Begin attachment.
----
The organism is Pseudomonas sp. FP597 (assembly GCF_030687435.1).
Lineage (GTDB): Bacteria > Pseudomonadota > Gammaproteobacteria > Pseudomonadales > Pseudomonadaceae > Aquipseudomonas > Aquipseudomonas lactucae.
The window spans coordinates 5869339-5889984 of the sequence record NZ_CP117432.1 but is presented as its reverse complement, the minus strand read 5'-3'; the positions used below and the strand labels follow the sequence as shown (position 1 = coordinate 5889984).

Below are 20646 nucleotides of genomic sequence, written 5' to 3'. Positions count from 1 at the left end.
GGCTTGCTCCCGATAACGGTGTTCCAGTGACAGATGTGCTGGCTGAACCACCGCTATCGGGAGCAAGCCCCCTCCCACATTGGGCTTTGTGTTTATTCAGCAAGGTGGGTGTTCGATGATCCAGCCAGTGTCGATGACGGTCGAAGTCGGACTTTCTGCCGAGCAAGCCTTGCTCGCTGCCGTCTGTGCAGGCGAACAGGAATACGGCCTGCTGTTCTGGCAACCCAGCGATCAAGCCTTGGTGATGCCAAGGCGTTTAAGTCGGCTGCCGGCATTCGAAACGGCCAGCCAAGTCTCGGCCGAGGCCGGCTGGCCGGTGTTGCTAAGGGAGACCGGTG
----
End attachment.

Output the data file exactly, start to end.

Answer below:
The organism is Pseudomonas sp. FP597 (assembly GCF_030687435.1).
Lineage (GTDB): Bacteria > Pseudomonadota > Gammaproteobacteria > Pseudomonadales > Pseudomonadaceae > Aquipseudomonas > Aquipseudomonas lactucae.
The window spans coordinates 5869339-5889984 of the sequence record NZ_CP117432.1 but is presented as its reverse complement, the minus strand read 5'-3'; the positions used below and the strand labels follow the sequence as shown (position 1 = coordinate 5889984).

Below are 20646 nucleotides of genomic sequence, written 5' to 3'. Positions count from 1 at the left end.
GGCTTGCTCCCGATAACGGTGTTCCAGTGACAGATGTGCTGGCTGAACCACCGCTATCGGGAGCAAGCCCCCTCCCACATTGGGCTTTGTGTTTATTCAGCAAGGTGGGTGTTCGATGATCCAGCCAGTGTCGATGACGGTCGAAGTCGGACTTTCTGCCGAGCAAGCCTTGCTCGCTGCCGTCTGTGCAGGCGAACAGGAATACGGCCTGCTGTTCTGGCAACCCAGCGATCAAGCCTTGGTGATGCCAAGGCGTTTAAGTCGGCTGCCGGCATTCGAAACGGCCAGCCAAGTCTCGGCCGAGGCCGGCTGGCCGGTGTTGCTAAGGGAGACCGGTG